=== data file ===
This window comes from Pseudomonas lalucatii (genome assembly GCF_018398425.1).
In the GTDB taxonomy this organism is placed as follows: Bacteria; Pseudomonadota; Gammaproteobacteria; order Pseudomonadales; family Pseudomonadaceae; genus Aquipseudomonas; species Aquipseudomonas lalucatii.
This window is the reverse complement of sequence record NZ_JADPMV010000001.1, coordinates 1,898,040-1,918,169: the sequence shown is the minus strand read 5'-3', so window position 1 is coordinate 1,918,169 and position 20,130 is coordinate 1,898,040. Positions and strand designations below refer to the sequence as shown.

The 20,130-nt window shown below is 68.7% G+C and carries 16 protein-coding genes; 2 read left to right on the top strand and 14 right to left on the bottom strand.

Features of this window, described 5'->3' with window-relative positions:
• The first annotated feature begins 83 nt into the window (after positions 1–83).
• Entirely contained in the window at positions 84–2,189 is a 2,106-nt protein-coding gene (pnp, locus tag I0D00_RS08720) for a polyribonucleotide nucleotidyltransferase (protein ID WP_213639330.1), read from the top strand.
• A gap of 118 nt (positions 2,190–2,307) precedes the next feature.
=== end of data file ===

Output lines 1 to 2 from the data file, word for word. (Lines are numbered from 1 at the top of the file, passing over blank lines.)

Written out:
This window comes from Pseudomonas lalucatii (genome assembly GCF_018398425.1).
In the GTDB taxonomy this organism is placed as follows: Bacteria; Pseudomonadota; Gammaproteobacteria; order Pseudomonadales; family Pseudomonadaceae; genus Aquipseudomonas; species Aquipseudomonas lalucatii.